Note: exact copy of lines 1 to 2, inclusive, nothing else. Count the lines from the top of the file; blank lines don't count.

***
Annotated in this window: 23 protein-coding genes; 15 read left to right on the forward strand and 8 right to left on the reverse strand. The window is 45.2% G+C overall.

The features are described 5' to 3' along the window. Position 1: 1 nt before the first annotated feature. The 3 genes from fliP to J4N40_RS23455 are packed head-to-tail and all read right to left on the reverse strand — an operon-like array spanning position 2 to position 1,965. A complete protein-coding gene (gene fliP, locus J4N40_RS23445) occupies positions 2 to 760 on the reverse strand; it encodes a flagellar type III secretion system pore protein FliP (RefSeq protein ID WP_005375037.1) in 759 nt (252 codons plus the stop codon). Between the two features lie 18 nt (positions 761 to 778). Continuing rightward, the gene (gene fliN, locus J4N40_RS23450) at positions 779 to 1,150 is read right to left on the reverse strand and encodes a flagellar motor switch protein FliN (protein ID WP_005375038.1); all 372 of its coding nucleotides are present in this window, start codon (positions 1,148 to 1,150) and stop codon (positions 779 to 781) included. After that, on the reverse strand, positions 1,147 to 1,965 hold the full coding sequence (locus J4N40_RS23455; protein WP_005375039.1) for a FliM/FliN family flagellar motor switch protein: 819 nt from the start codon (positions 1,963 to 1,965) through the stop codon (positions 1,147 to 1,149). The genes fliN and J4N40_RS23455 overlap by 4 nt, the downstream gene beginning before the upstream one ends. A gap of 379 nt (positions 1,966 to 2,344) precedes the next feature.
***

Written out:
Annotated in this window: 23 protein-coding genes; 15 read left to right on the forward strand and 8 right to left on the reverse strand. The window is 45.2% G+C overall.

The features are described 5' to 3' along the window. Position 1: 1 nt before the first annotated feature. The 3 genes from fliP to J4N40_RS23455 are packed head-to-tail and all read right to left on the reverse strand — an operon-like array spanning position 2 to position 1,965. A complete protein-coding gene (gene fliP, locus J4N40_RS23445) occupies positions 2 to 760 on the reverse strand; it encodes a flagellar type III secretion system pore protein FliP (RefSeq protein ID WP_005375037.1) in 759 nt (252 codons plus the stop codon). Between the two features lie 18 nt (positions 761 to 778). Continuing rightward, the gene (gene fliN, locus J4N40_RS23450) at positions 779 to 1,150 is read right to left on the reverse strand and encodes a flagellar motor switch protein FliN (protein ID WP_005375038.1); all 372 of its coding nucleotides are present in this window, start codon (positions 1,148 to 1,150) and stop codon (positions 779 to 781) included. After that, on the reverse strand, positions 1,147 to 1,965 hold the full coding sequence (locus J4N40_RS23455; protein WP_005375039.1) for a FliM/FliN family flagellar motor switch protein: 819 nt from the start codon (positions 1,963 to 1,965) through the stop codon (positions 1,147 to 1,149). The genes fliN and J4N40_RS23455 overlap by 4 nt, the downstream gene beginning before the upstream one ends. A gap of 379 nt (positions 1,966 to 2,344) precedes the next feature.